Enter Duke, THUrio, and Proteus.

And, that thou may'st perceive my fear of this,
Duke. Sir Thurio, give us leave, I prav,

awhile : Knowing that tender youth is soon suggested,
We have some secrets to confer about.-[Exit Thurio. I nightly lodge her in an upper tower,
Now, tell me, Proteus, what's your will with me? The key whereof myself have ever kept;

Pro. My gracious lord, that which I would discover, And thence she cannot be convey'd away.
The law of friendship bids me to conceal ;

Pro. Know, noble lord, they have devis'd a mean
But, when I call to mind your gracious favours How he her chamber-window will ascend,
Done to me, undeserving as I am,

And with a corded ladder fetch her down ; My duty pricks nie on to utter that,

For which the youthful lover now is gone, Which else no worldly good should draw from me. And this way comes he with it presently, know, worthy prince, sir Valentine, my friend, Where, if it please you, you may intercept him. This night intends to steal away your daughter : But, good my lord, do it so cunningly, Myself am one made privy to the plot.

That my discovery be not aimed at; I know you have determin'd to bestow her

For love of you, not hate unto my friend, On Thurio, whom your gentle daughter hates; Hath made me publisher of this pretence. And should she thus be stol'n away from you,

Duke. Upon mine honour, he shall never know It would be much vexation to your age.

That I had any light from thee of this. Thus, for my duty's sake, I rather chose

Pro. Adieu, my lord: sir Valentine is coming. To cross my friend in his intended drift,

[Exit. Than, by concealing it, heap on your head

Enter VALENTINE, in his cloak.
A peck of sorrows, which would press you down, Duke. Sir Valentine, whither away so fast?
Being unprevented, to your timeless grave.

Val. Please it your grace, there is a messenger
Dake. Proteus, I thank thee for thine honest care, That stays to bear my letters to my friends,
Waich to requite, coinmand me while I live.

And I am going to deliver them. This love of theirs myself have often seen,

Duke. Be they of much import? Heply, when they have judg'd me fast asleep,

Val. The tenor of them doth but signify And oftentimes have purpos'd to forbid

My health, and happy being at your court. Valentine her company, and my court;

Duke. Nay, then no matter : stay with me awhile. Bat, fearing lest my jealous aim might err,

I am to break with thee of some affairs And so unwortbily disgrace the man,

That touch me near, wherein thou must be secret.

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'Tis not unknown to thee, that I have sought Under a cloak that is of any length. To match my friend, sir Thurio, to my daughter. Duke. A cloak as long as thine will serve the turn?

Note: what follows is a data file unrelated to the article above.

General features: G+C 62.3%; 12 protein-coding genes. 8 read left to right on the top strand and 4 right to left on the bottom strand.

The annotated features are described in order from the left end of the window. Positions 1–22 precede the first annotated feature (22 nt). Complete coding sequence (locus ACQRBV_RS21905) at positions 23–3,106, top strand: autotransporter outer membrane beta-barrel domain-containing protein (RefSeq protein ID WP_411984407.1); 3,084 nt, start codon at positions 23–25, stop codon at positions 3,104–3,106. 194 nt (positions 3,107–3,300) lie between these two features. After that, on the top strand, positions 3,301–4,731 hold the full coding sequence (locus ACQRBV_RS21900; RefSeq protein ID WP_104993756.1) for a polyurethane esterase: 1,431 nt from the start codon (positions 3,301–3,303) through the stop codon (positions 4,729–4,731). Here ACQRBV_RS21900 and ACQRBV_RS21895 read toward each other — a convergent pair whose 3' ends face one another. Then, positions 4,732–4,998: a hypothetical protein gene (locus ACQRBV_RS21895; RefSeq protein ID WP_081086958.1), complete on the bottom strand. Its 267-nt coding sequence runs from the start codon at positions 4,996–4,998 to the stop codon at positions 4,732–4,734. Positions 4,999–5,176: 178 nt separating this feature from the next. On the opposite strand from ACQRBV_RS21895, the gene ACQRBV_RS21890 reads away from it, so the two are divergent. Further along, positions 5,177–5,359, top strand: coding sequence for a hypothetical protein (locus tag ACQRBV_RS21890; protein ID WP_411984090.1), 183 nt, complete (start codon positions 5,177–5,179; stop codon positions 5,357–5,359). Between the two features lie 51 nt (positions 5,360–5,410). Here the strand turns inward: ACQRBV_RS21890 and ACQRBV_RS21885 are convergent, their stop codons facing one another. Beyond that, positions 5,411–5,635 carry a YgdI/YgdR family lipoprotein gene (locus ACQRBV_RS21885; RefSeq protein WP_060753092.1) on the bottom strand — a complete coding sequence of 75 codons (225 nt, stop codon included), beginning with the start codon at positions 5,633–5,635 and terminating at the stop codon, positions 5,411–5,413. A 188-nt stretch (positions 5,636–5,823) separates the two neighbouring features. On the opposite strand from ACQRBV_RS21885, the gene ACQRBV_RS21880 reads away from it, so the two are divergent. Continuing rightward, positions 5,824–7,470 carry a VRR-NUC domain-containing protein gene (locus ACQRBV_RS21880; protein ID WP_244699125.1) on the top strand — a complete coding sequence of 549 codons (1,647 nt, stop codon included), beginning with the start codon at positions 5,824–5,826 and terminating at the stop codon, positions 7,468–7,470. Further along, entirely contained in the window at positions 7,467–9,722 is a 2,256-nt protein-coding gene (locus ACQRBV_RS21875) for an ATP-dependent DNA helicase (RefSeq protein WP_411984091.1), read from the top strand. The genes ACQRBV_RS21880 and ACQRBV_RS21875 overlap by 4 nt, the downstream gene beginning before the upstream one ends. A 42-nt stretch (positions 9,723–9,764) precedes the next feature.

Val. I know it well, my lord ; and, sure, the match Val. Ay, my good lord. Were rich and honourable: besides, the gentleman Duke.

Then, let me see thy cloak : Is full of virtue, bounty, worth, and qualities

I'll get me one of such another length. Beseeming such a wife as your fair daughter.

Val. Why, any cloak will serve the turn, my lord. Cannot your grace win her to fancy him?

Duke. How shall I fashion me to wear a cloak ?-Duke. No, trust me : she is peevish, sullen, froward, I pray thee, let me feel thy cloak upon me.Proud, disobedient, stubborn, lacking duty;

What letter is this same? What's here ?>" To Silvia ?": Neither regarding that she is my child,

And here an engine fit for my proceeding! Nor fearing me as if I were her father :

[Ladder and letter fall out. And, may I say to thee, this pride of hers

I'll be so bold to break the seal for once. [Reads. Upon advice hath drawn my love from her;

My thoughts do harbour with my Silvia nightly; And, where I thought the remnant of mine age And slaves they are to me, that send them flying : Should have been cherish'd by her child-like duty, 0! could their master come and go as lightly, I now am full resolv'd to take a wife,

Himself would lodge, where senseless they are lying. And turn her out to who will take her in :

My herald thoughts in thy pure bosom rest them; Then, let her beauty be her wedding-dower;

While 1, their king, that thither them importune, For me and my possessions she esteems not.

Do curse the grace that with such grace hath bless'd them, Val. What would your grace have me to do in this? Because myself do want my servant's fortune. Duke. There is a lady in Milano here,

I curse myself, for they are sent by me, Whom I affect; but she is nice, and coy,

That they should harbour where their lord should be." And nought esteems my aged eloquence :

What's here? Now, therefore, would I have thee to my tutor, “Silvia, this night I will enfranchise thee :" (For long agone I have forgot to court;